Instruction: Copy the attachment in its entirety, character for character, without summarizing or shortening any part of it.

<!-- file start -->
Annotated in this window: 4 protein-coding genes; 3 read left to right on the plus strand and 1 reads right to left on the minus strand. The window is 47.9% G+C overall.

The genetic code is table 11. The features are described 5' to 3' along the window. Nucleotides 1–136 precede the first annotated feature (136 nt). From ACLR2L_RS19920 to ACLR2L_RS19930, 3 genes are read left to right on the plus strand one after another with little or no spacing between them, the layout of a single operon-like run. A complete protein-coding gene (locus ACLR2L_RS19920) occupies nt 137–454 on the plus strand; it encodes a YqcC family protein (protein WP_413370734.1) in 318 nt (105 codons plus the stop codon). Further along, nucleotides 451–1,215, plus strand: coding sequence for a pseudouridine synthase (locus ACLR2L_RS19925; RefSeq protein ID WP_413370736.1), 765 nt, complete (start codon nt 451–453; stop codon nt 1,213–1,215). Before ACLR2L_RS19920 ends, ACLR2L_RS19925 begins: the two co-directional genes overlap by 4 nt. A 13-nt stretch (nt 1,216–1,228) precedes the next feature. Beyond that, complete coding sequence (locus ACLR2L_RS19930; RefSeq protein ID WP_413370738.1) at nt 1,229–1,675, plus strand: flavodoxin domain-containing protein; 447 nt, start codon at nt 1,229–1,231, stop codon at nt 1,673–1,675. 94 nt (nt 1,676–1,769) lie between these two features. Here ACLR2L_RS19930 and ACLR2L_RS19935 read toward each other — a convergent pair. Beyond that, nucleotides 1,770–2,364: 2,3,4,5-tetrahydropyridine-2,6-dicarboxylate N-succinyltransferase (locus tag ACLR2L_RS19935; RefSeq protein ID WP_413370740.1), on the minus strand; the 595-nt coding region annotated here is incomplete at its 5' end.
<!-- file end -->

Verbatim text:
Annotated in this window: 4 protein-coding genes; 3 read left to right on the plus strand and 1 reads right to left on the minus strand. The window is 47.9% G+C overall.

The genetic code is table 11. The features are described 5' to 3' along the window. Nucleotides 1–136 precede the first annotated feature (136 nt). From ACLR2L_RS19920 to ACLR2L_RS19930, 3 genes are read left to right on the plus strand one after another with little or no spacing between them, the layout of a single operon-like run. A complete protein-coding gene (locus ACLR2L_RS19920) occupies nt 137–454 on the plus strand; it encodes a YqcC family protein (protein WP_413370734.1) in 318 nt (105 codons plus the stop codon). Further along, nucleotides 451–1,215, plus strand: coding sequence for a pseudouridine synthase (locus ACLR2L_RS19925; RefSeq protein ID WP_413370736.1), 765 nt, complete (start codon nt 451–453; stop codon nt 1,213–1,215). Before ACLR2L_RS19920 ends, ACLR2L_RS19925 begins: the two co-directional genes overlap by 4 nt. A 13-nt stretch (nt 1,216–1,228) precedes the next feature. Beyond that, complete coding sequence (locus ACLR2L_RS19930; RefSeq protein ID WP_413370738.1) at nt 1,229–1,675, plus strand: flavodoxin domain-containing protein; 447 nt, start codon at nt 1,229–1,231, stop codon at nt 1,673–1,675. 94 nt (nt 1,676–1,769) lie between these two features. Here ACLR2L_RS19930 and ACLR2L_RS19935 read toward each other — a convergent pair. Beyond that, nucleotides 1,770–2,364: 2,3,4,5-tetrahydropyridine-2,6-dicarboxylate N-succinyltransferase (locus tag ACLR2L_RS19935; RefSeq protein ID WP_413370740.1), on the minus strand; the 595-nt coding region annotated here is incomplete at its 5' end.